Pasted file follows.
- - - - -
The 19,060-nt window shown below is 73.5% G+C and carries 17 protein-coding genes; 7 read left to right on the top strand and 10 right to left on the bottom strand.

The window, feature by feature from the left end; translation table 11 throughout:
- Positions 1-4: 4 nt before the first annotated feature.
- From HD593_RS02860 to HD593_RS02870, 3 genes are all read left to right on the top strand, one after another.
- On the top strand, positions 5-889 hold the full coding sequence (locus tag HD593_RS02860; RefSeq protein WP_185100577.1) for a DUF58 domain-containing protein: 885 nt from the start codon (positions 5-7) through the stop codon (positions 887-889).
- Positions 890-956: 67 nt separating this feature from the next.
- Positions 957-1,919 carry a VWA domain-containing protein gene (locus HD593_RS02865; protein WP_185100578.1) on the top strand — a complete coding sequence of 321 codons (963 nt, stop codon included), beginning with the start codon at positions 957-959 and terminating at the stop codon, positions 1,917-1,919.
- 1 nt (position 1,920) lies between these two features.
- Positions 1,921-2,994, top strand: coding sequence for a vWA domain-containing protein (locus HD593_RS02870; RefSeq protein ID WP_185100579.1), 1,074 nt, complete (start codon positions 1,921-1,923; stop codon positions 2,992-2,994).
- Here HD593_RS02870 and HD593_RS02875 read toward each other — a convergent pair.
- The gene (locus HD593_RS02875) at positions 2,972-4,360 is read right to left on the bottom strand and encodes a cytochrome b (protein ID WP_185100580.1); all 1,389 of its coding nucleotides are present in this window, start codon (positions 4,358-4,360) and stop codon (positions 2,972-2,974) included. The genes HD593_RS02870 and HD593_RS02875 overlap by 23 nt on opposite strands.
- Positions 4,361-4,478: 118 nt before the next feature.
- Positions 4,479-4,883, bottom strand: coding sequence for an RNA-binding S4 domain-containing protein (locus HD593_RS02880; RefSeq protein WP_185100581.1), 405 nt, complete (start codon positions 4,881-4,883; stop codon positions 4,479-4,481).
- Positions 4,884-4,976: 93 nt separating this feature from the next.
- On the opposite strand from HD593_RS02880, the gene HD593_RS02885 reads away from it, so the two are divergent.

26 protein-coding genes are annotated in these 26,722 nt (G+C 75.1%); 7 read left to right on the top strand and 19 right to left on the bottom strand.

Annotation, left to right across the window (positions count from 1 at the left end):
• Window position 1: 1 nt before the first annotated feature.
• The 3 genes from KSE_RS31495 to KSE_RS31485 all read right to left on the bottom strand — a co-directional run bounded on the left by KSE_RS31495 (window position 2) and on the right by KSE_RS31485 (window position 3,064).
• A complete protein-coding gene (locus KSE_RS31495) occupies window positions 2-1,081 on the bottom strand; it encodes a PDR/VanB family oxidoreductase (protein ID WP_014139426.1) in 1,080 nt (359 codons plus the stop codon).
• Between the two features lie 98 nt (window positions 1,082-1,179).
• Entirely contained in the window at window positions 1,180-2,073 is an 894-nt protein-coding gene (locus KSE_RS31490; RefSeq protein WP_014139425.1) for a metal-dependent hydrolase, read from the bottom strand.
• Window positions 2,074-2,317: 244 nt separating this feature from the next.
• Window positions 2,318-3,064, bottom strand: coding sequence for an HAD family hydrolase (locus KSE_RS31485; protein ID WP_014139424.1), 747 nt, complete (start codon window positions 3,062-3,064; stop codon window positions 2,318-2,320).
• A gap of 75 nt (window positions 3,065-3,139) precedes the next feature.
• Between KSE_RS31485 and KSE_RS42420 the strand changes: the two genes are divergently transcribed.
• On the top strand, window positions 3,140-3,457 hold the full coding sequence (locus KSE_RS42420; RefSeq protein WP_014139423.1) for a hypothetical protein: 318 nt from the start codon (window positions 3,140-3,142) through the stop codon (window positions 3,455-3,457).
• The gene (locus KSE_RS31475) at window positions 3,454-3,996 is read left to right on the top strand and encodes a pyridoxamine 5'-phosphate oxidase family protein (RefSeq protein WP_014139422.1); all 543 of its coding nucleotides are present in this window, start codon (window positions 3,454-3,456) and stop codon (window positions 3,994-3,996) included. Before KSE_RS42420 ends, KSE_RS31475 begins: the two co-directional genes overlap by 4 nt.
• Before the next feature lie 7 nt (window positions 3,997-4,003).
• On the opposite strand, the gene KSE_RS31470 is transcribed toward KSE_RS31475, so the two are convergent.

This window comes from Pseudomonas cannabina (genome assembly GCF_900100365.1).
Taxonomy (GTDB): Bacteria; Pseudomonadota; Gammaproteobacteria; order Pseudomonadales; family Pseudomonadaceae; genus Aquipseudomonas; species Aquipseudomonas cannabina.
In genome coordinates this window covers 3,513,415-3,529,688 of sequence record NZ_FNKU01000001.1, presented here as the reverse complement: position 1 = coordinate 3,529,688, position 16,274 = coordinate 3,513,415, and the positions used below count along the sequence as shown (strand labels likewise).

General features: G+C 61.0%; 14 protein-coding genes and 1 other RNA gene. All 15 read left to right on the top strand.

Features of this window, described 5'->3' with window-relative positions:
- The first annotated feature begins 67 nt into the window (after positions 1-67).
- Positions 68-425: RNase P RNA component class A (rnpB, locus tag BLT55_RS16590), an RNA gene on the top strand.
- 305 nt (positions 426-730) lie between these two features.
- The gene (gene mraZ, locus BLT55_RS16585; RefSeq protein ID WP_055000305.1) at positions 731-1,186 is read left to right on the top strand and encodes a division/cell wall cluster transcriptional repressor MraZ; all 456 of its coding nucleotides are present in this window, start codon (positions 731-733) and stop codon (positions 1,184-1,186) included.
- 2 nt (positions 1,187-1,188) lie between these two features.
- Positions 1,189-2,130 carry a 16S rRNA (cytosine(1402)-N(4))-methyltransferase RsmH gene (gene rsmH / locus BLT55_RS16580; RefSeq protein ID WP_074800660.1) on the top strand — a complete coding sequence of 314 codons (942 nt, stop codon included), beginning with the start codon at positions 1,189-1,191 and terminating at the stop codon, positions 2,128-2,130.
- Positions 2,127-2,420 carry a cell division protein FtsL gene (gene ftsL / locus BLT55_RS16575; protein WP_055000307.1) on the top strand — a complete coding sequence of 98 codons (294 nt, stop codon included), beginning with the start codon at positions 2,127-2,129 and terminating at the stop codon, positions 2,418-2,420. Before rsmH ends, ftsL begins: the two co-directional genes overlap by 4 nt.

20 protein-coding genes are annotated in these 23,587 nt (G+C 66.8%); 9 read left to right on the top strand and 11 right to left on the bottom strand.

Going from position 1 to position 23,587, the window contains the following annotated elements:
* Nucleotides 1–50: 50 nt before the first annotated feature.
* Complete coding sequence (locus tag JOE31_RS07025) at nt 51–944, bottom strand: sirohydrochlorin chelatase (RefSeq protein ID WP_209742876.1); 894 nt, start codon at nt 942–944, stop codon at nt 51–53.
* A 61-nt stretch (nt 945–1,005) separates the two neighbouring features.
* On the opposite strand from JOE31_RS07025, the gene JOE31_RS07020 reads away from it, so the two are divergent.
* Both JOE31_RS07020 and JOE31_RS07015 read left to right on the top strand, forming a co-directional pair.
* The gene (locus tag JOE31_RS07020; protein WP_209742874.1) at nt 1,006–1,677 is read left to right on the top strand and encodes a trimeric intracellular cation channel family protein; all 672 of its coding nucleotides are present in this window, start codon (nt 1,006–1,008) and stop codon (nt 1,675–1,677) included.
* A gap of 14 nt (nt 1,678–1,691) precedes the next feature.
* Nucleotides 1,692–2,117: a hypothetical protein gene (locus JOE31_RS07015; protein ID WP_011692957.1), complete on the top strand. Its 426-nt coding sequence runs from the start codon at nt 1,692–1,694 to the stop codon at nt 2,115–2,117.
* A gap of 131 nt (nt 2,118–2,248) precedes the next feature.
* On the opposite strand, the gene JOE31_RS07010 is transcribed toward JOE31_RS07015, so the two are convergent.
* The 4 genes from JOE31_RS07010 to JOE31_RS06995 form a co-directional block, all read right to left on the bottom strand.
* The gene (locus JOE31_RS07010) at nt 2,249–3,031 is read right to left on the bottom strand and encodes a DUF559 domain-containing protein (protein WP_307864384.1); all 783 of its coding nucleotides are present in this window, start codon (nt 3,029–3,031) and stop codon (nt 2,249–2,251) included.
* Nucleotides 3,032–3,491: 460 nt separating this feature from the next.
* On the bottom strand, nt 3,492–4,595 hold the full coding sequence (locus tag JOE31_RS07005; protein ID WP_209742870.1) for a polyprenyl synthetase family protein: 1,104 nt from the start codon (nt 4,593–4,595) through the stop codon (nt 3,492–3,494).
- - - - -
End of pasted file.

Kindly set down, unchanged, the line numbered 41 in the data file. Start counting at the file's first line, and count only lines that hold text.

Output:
- Positions 1,189-2,130 carry a 16S rRNA (cytosine(1402)-N(4))-methyltransferase RsmH gene (gene rsmH / locus BLT55_RS16580; RefSeq protein ID WP_074800660.1) on the top strand — a complete coding sequence of 314 codons (942 nt, stop codon included), beginning with the start codon at positions 1,189-1,191 and terminating at the stop codon, positions 2,128-2,130.